I was in awe of Graham Taylor when I first met him.
I was 11 years of age and with my father, Dennis Gibbs – who back then, in 1977, was asked to join Watford as a youth coach and scout.
From the age of 12, I then began training at the club in the evenings as a schoolboy, and occasionally saw the boss during school holidays. I was also watching Watford from the terraces.
I was later very fortunate to be offered an apprenticeship by him. He made you feel welcome, he was warm. Even when he had come from Lincoln to Watford and they were in the Fourth Division, he had an aura about him. He then achieved promotion in his first year, 1977/78 – he built a really good team spirit, and made the team very organised so that everyone knew their jobs.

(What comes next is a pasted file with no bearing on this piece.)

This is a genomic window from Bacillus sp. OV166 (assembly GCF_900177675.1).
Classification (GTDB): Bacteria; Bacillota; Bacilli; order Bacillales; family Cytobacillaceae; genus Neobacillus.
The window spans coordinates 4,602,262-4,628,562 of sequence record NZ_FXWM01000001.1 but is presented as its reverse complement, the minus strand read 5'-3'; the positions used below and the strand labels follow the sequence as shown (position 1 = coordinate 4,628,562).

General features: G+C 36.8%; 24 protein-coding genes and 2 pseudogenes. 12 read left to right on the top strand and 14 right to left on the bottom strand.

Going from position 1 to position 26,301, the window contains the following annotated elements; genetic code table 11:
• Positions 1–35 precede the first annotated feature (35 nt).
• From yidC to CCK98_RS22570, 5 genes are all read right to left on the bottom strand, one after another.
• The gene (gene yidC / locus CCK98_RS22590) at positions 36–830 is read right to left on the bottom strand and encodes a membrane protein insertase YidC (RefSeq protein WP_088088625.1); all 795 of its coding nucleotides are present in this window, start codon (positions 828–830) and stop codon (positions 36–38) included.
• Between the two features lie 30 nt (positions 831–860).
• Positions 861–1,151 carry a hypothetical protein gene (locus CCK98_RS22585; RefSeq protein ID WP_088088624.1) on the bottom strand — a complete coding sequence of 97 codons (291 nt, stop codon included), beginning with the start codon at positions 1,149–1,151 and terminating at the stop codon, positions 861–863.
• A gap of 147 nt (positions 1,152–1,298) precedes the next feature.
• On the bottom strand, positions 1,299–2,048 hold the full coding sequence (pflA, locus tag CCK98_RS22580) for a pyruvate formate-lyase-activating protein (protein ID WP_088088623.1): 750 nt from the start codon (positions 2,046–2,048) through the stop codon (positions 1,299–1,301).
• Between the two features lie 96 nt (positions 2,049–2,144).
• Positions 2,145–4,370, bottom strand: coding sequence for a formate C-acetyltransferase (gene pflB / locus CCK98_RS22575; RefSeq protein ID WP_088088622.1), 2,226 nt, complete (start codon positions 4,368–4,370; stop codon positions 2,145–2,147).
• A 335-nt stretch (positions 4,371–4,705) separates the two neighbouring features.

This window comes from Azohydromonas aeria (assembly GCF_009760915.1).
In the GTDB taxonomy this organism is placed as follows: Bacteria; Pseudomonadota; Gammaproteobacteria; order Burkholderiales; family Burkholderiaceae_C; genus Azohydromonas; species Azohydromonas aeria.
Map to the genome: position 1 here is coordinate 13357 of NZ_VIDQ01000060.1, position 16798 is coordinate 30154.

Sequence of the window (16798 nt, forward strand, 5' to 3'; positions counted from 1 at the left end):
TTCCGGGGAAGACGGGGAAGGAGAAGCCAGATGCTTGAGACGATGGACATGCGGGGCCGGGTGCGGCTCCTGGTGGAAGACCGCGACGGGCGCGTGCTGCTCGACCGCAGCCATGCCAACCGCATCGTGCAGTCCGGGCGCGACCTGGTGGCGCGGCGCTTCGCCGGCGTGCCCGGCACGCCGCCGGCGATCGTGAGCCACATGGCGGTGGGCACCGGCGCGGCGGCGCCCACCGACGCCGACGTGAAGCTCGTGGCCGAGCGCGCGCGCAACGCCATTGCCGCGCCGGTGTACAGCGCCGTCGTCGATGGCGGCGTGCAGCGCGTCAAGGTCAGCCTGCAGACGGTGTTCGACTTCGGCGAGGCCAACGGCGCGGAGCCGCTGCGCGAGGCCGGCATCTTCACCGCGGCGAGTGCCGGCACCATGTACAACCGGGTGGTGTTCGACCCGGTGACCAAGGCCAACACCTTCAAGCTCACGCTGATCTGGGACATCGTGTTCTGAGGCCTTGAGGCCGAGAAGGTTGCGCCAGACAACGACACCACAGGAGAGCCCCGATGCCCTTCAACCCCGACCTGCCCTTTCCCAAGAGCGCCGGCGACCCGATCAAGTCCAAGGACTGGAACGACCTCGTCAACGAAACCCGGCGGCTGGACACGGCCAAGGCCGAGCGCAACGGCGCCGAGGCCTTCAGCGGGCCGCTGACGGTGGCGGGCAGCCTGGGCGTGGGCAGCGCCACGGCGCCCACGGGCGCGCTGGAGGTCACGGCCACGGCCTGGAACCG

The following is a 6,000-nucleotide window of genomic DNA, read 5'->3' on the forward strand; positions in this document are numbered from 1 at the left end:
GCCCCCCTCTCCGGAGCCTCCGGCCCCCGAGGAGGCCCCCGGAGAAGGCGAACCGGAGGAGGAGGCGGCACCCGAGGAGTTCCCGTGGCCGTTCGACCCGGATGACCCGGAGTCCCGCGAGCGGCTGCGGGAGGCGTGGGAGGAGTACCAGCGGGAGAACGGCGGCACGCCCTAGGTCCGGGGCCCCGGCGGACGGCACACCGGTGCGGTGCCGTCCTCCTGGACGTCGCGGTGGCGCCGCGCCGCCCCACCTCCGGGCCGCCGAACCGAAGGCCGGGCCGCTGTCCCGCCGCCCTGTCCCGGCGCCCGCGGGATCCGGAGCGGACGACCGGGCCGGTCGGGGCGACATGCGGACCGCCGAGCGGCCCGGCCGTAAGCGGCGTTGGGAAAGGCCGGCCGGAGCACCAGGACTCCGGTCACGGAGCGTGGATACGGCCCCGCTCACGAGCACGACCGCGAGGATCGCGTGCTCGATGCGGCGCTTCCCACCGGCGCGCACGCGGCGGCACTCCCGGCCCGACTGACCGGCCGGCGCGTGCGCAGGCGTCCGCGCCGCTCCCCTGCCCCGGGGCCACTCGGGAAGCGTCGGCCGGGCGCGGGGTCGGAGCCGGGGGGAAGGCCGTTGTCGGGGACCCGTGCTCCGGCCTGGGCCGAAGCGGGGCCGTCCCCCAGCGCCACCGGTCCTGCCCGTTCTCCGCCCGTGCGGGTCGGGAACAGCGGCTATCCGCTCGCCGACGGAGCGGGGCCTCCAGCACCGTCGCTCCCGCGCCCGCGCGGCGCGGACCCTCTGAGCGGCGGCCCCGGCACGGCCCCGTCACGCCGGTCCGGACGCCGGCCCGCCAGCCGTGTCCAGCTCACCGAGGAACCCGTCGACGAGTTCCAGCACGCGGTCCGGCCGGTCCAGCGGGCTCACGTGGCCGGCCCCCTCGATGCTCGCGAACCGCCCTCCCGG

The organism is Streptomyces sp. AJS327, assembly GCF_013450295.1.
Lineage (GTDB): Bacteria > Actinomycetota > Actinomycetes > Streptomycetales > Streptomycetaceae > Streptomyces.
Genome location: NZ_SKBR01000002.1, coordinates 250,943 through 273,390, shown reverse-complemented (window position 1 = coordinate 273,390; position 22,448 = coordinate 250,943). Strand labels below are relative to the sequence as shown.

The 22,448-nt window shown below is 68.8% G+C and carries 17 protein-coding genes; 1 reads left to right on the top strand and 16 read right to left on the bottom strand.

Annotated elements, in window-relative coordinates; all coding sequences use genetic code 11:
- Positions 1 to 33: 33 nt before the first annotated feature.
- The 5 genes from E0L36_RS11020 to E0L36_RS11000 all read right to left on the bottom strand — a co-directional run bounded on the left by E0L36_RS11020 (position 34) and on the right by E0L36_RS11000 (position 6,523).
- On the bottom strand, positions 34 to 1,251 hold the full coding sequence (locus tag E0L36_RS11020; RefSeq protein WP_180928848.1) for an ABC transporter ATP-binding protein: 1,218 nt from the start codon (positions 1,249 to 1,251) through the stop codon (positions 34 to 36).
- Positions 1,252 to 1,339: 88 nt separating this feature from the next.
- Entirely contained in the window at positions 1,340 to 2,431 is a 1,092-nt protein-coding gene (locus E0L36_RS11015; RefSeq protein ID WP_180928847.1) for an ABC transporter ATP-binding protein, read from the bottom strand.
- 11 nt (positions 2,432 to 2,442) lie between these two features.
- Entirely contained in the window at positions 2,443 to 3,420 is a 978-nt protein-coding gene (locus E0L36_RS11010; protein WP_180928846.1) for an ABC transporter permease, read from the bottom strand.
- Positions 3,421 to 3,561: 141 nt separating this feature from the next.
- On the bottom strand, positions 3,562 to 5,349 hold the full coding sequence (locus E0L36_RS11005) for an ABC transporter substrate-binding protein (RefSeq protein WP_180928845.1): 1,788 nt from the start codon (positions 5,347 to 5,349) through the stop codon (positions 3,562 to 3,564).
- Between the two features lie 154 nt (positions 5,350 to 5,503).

There was always a lot of physical work under the boss. A lot of running, and a lot of football work – getting everyone as fit as possible. His thing was being professional. Whether it was a warm-up, a gym session, a running session or a football session, you had to do it to your maximum. That was how he described being a professional – attention to detail.
He also knew the right way to speak to you at that particular time – whether that was to give you a rocket or to encourage you and offer an arm around the shoulder and a wink or a smile. That was his way. He had a good sense of humour, but you knew he was the boss – he ran the football club.